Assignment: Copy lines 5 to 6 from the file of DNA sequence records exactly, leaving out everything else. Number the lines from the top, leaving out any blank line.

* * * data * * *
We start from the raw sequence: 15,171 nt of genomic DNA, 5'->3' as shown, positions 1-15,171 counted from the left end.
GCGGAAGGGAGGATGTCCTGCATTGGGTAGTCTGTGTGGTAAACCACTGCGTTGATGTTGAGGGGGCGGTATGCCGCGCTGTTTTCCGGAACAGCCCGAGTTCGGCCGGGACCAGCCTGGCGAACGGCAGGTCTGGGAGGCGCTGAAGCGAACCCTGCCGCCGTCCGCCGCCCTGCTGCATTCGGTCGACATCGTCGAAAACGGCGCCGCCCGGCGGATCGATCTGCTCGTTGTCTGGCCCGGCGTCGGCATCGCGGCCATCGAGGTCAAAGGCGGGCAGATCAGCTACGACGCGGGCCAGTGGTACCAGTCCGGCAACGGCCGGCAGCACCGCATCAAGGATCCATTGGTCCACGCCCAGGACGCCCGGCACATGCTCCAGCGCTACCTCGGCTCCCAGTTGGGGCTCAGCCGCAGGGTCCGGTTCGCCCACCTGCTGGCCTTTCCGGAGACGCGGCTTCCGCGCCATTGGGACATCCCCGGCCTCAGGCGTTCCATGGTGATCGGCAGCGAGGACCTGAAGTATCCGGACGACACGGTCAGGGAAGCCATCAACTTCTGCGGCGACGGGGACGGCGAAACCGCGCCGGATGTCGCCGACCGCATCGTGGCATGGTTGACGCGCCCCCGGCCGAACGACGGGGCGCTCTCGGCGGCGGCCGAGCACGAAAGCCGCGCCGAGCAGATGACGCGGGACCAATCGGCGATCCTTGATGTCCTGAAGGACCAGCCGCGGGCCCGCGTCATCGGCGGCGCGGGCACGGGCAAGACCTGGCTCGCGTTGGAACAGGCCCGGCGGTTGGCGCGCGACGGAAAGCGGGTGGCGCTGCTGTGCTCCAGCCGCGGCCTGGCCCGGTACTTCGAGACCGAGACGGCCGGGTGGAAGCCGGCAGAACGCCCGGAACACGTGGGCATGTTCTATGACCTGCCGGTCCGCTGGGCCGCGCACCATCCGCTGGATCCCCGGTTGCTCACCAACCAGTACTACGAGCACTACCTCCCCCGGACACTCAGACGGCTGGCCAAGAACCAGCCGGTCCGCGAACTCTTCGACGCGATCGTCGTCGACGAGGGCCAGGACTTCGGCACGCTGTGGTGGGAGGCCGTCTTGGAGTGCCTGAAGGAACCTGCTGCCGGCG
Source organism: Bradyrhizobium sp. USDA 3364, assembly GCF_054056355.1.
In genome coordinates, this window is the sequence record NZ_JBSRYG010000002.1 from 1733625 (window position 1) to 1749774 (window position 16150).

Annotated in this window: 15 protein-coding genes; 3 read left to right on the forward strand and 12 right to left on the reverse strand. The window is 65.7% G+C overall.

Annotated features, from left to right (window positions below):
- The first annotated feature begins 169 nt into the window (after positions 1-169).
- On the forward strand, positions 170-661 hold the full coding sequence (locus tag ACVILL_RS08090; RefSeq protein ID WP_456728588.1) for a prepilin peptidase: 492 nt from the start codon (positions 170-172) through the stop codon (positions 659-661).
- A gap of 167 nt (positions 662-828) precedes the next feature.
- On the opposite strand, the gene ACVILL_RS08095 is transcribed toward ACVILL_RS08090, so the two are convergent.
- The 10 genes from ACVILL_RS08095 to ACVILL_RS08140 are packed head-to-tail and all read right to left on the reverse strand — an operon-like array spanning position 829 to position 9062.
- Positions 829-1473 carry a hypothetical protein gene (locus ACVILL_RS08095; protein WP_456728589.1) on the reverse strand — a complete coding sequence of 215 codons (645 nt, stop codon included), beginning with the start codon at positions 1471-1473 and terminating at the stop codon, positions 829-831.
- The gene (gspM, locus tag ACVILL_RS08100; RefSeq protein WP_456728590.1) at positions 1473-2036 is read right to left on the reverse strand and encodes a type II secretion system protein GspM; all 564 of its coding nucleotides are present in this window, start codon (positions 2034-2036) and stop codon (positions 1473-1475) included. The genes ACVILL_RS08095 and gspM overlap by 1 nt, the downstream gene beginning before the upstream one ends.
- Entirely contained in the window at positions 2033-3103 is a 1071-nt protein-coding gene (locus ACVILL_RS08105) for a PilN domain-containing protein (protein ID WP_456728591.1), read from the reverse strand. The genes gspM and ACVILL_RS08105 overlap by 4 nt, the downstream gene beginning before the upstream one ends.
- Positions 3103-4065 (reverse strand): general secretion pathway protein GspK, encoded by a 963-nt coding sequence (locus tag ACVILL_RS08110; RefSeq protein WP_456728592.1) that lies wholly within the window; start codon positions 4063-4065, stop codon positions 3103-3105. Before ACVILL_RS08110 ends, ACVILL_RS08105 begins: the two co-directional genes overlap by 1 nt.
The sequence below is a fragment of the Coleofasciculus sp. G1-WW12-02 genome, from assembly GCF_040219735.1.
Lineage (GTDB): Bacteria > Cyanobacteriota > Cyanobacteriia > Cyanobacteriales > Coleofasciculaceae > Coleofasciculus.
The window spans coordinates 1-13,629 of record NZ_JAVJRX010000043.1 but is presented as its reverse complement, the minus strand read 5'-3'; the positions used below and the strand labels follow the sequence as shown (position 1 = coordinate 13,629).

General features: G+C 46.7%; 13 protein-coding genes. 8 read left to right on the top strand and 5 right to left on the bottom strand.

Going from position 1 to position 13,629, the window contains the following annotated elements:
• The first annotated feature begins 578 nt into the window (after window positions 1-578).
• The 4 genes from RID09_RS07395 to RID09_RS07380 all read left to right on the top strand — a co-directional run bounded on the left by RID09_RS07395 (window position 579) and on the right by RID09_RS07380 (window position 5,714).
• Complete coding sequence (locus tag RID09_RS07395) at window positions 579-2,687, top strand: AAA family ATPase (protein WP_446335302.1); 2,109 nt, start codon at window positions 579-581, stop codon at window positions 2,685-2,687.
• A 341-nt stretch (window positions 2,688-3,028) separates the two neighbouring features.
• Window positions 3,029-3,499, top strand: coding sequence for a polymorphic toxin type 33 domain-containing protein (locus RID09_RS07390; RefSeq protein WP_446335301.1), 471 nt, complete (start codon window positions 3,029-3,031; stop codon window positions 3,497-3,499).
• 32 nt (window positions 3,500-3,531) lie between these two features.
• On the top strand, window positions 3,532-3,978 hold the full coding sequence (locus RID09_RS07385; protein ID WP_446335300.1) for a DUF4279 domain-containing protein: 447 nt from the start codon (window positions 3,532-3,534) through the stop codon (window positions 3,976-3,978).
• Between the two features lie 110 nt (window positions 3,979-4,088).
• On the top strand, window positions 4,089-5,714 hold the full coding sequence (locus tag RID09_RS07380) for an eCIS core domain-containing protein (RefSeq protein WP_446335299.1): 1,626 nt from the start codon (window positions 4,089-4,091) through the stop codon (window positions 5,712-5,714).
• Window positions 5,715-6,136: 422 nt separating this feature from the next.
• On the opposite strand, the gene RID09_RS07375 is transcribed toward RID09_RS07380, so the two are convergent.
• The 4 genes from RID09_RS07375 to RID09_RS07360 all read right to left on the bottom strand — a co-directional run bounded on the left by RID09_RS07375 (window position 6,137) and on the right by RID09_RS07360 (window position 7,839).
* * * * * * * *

Annotated in this window: 15 protein-coding genes; 3 read left to right on the forward strand and 12 right to left on the reverse strand. The window is 65.7% G+C overall.

Annotated features, from left to right (window positions below):